George Michael, who announced his first tour in 15 years Friday, says he’s feeling fine, despite a recent drug arrest and car mishap.
Media scrutiny of the pop star has run high since he was found slumped at the wheel of his car at Hyde Park Corner in central London in February. He was arrested and given a formal warning for possessing marijuana.
“It was nothing really, but again it becomes this massive drama,” Michael says in an interview with ITV television’s “Parkinson” show to air Saturday.
The 42-year-old rocker also plays down an incident in which he damaged three parked cars Sunday while driving near his home in north London.
Michael says he hit the car in front of him — pushing it into two cars ahead — while trying to maneuver out of a parking space on a steep hill. He says he’s “a terrible driver,” but denies reports that he had driven off without contacting the cars’ owners.
“I had people calling me, frantically trying to find out if I was in hospital or not,” he says. “I literally had a parking accident.”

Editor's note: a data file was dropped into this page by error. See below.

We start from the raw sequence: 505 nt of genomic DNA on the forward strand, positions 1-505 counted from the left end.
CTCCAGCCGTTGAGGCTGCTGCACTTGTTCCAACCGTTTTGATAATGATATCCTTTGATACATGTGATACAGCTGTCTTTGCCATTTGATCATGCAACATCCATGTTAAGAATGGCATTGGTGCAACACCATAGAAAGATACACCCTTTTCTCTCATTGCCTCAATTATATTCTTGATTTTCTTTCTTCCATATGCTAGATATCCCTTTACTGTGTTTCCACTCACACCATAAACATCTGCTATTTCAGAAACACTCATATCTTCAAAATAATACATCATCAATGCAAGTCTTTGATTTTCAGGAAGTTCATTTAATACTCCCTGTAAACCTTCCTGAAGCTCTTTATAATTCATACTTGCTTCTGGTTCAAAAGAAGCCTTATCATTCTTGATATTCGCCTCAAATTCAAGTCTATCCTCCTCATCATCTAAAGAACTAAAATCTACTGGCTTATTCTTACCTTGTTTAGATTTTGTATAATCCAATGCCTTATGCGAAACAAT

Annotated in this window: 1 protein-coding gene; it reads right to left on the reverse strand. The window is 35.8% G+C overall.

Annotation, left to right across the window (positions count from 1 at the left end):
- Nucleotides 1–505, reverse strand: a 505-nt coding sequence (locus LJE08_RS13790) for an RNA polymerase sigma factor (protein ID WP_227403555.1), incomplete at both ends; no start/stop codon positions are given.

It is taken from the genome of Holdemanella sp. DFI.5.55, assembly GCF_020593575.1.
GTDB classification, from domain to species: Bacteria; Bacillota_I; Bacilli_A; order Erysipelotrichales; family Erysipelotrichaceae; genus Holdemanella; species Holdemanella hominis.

He also says a comment by Elton John about a “deep-rooted unhappiness” in Michael’s life has made him “really vulnerable to the press.”
“Unfortunately, every artist nowadays has a soap opera, and it’s decided where they’re going to be in that,” he says. “The trajectory of my particular soap opera launched from that statement Elton made about 18 months ago when he hadn’t seen me for years.”
In 1998, Michael was arrested for lewd conduct in a public toilet in Los Angeles after being spotted by an undercover police officer. He later released a single and video “Outside” that poked fun at his arrest.
Michael first gained fame as one-half of the ’80s duo Wham! and later found superstardom with his 1987 solo album, “Faith.” He will start a European tour on Sept. 27 in Madrid, Spain. So far, there are no U.S. dates set. He hasn’t toured since 1991.
Michael says he plans to formalize his relationship with partner Kenny Goss under Britain’s new civil partnership rules for same-sex couples.
“It’s absolutely essential that we have the same safeguards that straight couples do,” he says. “But I want more than a 50 percent chance of success. I don’t want to emulate that.”